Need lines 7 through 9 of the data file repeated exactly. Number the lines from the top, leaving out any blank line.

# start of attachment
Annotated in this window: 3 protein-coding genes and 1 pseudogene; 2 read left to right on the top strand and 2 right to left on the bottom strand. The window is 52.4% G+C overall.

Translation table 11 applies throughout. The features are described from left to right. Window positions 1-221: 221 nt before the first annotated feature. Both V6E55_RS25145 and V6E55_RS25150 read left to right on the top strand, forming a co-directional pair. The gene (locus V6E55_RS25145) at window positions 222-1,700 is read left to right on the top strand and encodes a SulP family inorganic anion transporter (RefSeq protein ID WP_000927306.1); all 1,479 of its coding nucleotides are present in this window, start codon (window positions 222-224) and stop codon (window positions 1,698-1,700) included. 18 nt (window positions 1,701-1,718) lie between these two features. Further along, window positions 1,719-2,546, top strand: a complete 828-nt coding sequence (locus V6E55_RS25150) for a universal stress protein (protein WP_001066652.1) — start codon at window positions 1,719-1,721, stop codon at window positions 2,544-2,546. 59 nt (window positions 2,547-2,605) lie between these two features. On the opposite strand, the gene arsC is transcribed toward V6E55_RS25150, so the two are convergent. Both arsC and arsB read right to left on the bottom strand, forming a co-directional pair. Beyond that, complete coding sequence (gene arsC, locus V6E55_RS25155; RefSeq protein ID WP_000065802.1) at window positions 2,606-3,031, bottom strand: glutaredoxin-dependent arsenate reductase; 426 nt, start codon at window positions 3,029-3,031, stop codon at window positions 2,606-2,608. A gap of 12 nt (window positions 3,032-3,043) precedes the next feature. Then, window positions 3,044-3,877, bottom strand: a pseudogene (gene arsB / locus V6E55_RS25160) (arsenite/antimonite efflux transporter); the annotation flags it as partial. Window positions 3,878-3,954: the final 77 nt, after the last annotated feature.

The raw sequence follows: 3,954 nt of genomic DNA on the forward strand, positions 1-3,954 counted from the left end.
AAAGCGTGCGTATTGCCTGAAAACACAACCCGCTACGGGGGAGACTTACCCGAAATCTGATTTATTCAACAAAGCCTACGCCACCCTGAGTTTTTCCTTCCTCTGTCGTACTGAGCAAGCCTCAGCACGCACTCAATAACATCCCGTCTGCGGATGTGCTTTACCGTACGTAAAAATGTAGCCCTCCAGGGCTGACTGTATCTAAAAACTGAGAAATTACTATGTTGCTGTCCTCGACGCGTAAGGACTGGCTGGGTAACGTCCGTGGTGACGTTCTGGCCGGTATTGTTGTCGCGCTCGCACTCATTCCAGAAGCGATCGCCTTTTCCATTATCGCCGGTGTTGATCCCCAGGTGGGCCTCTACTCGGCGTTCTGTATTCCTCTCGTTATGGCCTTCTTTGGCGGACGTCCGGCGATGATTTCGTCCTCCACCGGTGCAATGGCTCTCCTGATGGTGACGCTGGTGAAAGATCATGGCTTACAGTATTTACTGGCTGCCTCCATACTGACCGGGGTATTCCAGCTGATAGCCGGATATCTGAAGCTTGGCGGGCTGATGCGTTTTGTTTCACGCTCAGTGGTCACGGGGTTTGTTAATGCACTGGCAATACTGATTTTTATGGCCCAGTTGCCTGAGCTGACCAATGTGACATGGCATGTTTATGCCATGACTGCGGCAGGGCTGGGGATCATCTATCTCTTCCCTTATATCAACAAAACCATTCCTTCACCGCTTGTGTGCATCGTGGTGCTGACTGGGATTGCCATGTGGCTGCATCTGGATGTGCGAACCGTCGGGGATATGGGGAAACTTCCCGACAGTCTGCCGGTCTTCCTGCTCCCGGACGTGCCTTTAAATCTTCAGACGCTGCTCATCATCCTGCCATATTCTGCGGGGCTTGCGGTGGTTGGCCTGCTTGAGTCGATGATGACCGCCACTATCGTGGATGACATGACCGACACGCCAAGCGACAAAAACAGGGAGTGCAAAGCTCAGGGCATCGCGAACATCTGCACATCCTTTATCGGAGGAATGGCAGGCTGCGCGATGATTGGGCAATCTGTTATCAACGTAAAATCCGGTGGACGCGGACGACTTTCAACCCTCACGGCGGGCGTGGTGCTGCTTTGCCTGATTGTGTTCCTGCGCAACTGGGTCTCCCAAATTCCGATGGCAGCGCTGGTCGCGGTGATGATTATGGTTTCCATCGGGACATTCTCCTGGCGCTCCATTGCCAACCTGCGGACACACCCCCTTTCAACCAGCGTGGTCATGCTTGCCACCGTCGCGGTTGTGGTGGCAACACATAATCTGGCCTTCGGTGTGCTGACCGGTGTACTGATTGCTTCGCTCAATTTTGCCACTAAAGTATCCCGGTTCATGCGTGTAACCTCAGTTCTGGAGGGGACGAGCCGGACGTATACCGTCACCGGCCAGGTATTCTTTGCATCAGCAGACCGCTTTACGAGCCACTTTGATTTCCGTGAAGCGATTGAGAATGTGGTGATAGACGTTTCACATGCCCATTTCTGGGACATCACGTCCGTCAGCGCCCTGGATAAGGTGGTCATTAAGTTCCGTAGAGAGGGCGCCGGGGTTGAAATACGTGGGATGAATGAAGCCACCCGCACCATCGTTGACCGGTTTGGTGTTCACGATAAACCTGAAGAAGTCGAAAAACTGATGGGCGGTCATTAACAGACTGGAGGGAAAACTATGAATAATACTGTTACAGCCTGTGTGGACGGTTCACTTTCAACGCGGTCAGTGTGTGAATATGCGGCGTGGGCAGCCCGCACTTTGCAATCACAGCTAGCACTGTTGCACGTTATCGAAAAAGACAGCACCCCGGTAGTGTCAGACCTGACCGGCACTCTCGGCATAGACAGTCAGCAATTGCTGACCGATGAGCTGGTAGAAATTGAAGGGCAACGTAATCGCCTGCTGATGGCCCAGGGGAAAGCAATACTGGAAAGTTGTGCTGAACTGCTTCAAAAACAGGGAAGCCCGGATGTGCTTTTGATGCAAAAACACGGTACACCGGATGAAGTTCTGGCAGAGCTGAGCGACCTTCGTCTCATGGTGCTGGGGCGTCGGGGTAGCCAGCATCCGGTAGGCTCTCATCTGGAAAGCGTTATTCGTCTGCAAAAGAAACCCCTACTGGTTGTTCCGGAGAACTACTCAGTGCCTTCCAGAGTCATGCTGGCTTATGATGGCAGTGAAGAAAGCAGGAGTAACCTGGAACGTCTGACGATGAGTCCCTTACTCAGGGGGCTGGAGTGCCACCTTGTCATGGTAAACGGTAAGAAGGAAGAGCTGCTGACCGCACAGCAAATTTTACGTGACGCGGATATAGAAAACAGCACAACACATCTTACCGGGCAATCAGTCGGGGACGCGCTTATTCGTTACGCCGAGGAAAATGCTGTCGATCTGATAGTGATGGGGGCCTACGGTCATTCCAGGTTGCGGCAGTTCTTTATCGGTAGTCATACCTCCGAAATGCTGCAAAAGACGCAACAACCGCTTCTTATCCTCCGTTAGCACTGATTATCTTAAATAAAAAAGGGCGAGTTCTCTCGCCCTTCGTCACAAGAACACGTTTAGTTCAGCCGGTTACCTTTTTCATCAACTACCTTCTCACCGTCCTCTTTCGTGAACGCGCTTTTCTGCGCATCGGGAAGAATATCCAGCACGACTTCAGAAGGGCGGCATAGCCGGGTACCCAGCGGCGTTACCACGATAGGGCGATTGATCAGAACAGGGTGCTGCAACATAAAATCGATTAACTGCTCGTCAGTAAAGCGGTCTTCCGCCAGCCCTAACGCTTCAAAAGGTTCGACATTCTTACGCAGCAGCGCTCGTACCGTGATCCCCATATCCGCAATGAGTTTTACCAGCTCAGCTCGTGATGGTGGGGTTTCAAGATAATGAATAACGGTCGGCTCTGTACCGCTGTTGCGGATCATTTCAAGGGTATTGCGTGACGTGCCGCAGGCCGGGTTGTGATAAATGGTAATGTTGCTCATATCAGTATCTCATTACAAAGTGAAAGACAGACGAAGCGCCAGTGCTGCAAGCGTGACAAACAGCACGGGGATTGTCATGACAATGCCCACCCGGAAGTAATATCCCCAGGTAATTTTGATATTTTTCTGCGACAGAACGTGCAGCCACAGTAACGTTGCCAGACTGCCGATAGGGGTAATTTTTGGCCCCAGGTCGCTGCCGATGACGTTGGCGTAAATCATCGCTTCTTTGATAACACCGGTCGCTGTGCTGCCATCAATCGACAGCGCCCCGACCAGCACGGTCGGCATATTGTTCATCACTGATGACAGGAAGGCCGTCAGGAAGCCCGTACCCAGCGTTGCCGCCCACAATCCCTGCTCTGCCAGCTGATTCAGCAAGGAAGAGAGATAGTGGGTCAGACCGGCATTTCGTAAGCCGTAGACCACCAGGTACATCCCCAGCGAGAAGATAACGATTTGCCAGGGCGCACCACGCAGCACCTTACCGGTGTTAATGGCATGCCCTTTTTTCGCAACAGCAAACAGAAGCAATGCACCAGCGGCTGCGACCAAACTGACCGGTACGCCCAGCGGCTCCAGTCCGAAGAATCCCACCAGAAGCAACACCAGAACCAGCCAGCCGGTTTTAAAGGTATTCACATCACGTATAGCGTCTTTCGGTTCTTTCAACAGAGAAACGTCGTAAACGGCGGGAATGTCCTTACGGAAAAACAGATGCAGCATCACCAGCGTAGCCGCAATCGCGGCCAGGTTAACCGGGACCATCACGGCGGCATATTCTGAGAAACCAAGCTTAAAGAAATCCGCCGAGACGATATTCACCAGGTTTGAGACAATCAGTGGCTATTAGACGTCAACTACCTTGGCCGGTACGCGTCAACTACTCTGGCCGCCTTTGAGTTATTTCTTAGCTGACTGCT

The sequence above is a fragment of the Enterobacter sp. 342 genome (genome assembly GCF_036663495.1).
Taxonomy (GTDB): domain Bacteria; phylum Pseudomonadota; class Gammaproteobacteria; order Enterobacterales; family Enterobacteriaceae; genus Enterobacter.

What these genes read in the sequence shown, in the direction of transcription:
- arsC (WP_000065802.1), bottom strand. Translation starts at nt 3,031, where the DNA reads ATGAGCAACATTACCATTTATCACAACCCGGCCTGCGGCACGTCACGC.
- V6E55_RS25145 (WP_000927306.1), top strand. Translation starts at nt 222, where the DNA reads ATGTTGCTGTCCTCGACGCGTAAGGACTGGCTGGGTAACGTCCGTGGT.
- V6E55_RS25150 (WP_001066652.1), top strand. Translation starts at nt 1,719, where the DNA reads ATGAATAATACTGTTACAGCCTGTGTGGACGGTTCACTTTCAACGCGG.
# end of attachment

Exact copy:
What these genes read in the sequence shown, in the direction of transcription:
- arsC (WP_000065802.1), bottom strand. Translation starts at nt 3,031, where the DNA reads ATGAGCAACATTACCATTTATCACAACCCGGCCTGCGGCACGTCACGC.
- V6E55_RS25145 (WP_000927306.1), top strand. Translation starts at nt 222, where the DNA reads ATGTTGCTGTCCTCGACGCGTAAGGACTGGCTGGGTAACGTCCGTGGT.